'They Passed Many Trees on their Way to the Mountains,' acrylic on canvas pieces, ink on canvas pieces, ink on canvas, total canvas size 38 x 48 cm

Thursday, 31 May 2018

Ink Paintings and New Ideas

'Waterfall,' ink and acrylic on rice paper, 98 x 78 cm
Though most artists constantly evaluate their work and direction, there are times when you feel such a pressing need to try new things and to extend your current work approach, and almost to start from the beginning. This - my Birthday week - has been such a week! I usually go back to ink on rice paper because the unexpected movement of the ink, which can only be controlled to a certain point, always suggests new shapes, rhythms and marks. 

I was fortunate to start to explore rice paper after my first trip to China (for the 6th Beijing International Art Biennale, 2015), when I bought rice paper in Beijing. It really suited my way of using spontaneous brush strokes and mark making, and during my China painting residency (2016) I was able to buy a much larger supply of rice paper and worked on it at the same time as working on canvas, so the language filtered from one medium to another. 


Two works in process, yesterday. Both from my Tundra series.

Whenever I feel a 'block' in my creative process, I go back to working in ink or watercolour because it allows quick experiments and it is especially helpful to work across 3 or more paintings. It is like setting a trap for paint ideas and you have to be totally open to what appears - any criticising of the painting comes during coffee breaks. Yesterday I worked on 3 pictures on rice paper and then ran out of rice paper! (Today, for my Birthday gift, I ordered a tube of rice paper.) Some of these paintings may come together quite quickly, some may need layering and deepening of certain areas or colours, but they always stimulate ideas for new work on canvas.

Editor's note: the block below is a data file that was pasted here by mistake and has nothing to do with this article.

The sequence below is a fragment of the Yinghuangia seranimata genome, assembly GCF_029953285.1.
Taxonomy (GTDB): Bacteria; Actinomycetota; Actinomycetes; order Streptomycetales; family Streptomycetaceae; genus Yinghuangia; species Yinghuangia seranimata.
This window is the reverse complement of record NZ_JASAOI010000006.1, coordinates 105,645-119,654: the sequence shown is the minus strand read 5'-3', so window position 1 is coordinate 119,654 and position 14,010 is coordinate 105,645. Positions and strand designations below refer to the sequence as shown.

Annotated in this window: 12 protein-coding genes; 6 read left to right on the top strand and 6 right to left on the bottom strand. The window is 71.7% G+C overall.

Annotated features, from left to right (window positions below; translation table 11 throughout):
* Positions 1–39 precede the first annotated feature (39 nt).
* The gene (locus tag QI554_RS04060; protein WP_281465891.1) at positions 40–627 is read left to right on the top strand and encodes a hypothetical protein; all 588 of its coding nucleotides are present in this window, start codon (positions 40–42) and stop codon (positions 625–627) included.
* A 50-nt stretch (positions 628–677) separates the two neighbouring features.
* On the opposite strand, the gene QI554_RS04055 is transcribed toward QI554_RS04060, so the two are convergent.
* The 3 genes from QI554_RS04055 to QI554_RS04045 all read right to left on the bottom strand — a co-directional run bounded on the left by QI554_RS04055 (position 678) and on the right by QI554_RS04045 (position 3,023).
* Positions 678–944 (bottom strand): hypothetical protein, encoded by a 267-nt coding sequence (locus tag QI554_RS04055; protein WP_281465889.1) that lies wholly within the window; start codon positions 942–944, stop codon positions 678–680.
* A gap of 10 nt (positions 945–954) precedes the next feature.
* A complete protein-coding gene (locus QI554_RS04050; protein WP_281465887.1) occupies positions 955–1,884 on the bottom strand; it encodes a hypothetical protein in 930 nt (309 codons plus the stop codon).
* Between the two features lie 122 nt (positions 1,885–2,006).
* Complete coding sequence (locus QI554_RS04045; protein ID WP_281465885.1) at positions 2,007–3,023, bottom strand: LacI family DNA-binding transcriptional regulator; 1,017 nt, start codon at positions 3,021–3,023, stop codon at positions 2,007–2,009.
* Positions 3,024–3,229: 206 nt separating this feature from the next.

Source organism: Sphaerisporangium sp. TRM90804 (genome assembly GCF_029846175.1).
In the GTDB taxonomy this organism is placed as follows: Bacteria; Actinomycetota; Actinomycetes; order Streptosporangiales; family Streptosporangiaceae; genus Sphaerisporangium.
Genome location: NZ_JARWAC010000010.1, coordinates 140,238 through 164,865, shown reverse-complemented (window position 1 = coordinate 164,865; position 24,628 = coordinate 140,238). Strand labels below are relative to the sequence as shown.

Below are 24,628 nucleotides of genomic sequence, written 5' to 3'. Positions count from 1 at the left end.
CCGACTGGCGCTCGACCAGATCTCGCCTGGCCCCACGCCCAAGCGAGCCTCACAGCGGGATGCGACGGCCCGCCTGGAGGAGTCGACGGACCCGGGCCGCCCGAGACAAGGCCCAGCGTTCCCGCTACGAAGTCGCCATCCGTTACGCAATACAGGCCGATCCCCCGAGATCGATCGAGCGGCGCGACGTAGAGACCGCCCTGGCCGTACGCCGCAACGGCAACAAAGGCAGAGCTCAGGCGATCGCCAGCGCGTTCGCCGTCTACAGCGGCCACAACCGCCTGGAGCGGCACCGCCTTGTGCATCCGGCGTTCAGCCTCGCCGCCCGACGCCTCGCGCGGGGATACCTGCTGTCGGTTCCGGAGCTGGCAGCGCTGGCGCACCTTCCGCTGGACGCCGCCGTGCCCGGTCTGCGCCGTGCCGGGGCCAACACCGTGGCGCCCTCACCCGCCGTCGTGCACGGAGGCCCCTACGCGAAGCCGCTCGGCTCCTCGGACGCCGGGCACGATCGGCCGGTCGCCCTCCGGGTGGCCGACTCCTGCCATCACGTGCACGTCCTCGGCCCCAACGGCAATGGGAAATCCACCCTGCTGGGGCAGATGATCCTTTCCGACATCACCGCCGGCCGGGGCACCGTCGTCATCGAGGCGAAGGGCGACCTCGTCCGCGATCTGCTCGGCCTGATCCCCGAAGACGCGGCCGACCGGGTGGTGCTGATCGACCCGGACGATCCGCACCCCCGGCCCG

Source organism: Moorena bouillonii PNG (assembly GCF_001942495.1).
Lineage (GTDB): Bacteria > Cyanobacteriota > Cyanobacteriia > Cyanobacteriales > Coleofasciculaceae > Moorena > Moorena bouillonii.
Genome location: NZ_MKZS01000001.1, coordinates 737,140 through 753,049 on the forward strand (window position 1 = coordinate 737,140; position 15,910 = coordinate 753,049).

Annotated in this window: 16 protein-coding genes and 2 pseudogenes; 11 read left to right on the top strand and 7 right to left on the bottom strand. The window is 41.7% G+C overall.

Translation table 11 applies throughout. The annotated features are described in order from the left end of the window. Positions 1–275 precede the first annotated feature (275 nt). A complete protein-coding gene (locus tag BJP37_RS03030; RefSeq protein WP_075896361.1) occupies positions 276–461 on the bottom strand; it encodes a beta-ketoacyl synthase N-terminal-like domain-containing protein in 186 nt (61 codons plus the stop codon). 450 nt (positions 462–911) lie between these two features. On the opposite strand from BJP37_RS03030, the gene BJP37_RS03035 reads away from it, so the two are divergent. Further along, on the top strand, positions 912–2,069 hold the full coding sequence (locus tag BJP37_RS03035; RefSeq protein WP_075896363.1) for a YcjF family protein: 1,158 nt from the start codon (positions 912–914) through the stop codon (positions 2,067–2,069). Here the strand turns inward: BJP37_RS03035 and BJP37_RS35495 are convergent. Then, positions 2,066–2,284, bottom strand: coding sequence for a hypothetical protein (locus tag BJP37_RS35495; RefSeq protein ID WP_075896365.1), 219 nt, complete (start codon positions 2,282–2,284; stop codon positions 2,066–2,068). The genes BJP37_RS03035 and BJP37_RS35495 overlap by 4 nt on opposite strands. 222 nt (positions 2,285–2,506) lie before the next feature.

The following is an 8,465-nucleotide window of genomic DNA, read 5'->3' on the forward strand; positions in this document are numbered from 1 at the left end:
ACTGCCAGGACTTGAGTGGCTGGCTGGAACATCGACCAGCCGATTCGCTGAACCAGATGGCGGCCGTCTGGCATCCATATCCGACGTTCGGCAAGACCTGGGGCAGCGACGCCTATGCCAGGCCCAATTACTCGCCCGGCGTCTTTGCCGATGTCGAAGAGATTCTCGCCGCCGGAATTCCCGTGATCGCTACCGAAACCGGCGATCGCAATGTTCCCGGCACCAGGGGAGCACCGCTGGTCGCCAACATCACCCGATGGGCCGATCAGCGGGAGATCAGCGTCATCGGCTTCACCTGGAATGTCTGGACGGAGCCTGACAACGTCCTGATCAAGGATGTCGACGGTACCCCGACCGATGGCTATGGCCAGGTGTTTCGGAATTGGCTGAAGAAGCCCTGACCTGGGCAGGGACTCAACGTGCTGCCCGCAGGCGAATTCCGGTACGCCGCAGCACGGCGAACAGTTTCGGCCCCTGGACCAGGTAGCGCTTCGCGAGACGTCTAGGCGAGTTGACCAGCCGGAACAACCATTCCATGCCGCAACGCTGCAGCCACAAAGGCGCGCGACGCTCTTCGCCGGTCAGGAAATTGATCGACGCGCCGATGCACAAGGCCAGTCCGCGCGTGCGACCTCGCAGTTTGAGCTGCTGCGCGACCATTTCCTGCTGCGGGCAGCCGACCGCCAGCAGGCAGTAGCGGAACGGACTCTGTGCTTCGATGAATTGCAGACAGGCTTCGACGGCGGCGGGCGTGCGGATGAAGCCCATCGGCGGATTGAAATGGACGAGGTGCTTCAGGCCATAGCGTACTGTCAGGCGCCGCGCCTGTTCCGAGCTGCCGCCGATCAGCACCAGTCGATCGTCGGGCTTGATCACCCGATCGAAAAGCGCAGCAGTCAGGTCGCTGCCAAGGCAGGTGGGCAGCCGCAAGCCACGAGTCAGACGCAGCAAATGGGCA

Two became three! Left painting is posted below.
I like to work on the paper on the floor so I can view it from all sides. While these become spontaneous paint-landscapes or paintscapes, my focus is to let the brush strokes and colours become the essence of the imagery and at the same time allow it to be suggestive of a place or scene. I want that fusion of the magic of paint and the qualities of the medium to shine through. Rice paper is unforgiving so you have to feel the marks as they appear and respond to them - wasted papers can become collages!


'They were Stranded on the Mountain at Night,' ink and acrylic on rice paper. 98 x 68 cm
I think that the passion that pulls me forwards is the need to combine this evolving paint language with my earlier interests in shapes and colour. For this reason I may also try some collage and work on raw, unstretched canvas, as I did in China. I want to try some completely new things over the next few weeks, keeping certain elements, rearranging them, using new materials, new combinations, just to see what might happen.

At the moment I am waiting to hear the results of some exhibition applications but the need to make new work is always an antidote to wondering about acceptance! 

Thursday, 24 May 2018

Instagram

'Mountain-Tracks,' ink, acrylic and oil on canvas, 55 x 45 cm

I began using Facebook in 2009 and I have found it a very useful tool for connecting with artists around the world and discussing artwork and also exchanging tips and information. I only joined Instagram a few months ago after an artist friend persuaded me to open an account, and I am finding that I am spending more time on there than on Facebook! This may be to do with it being so 'instant,' because I can visit it on my iPad anytime and a few touches take me into other artist's work and any 'likes' of my posts pop up both on my iPad home screen and while I am browsing Instagram. I soon reached 1,200 followers and I feel I can access other artists faster than I can on Facebook. It also makes suggestions of artists and galleries based on my previous search history and this is very useful because I don't need to spend so much time searching for information, and I have connected with galleries and curators very easily. Some then chose to follow my work.


'Ink Journey,' ink and acrylic on rice paper, 98 x 78 cm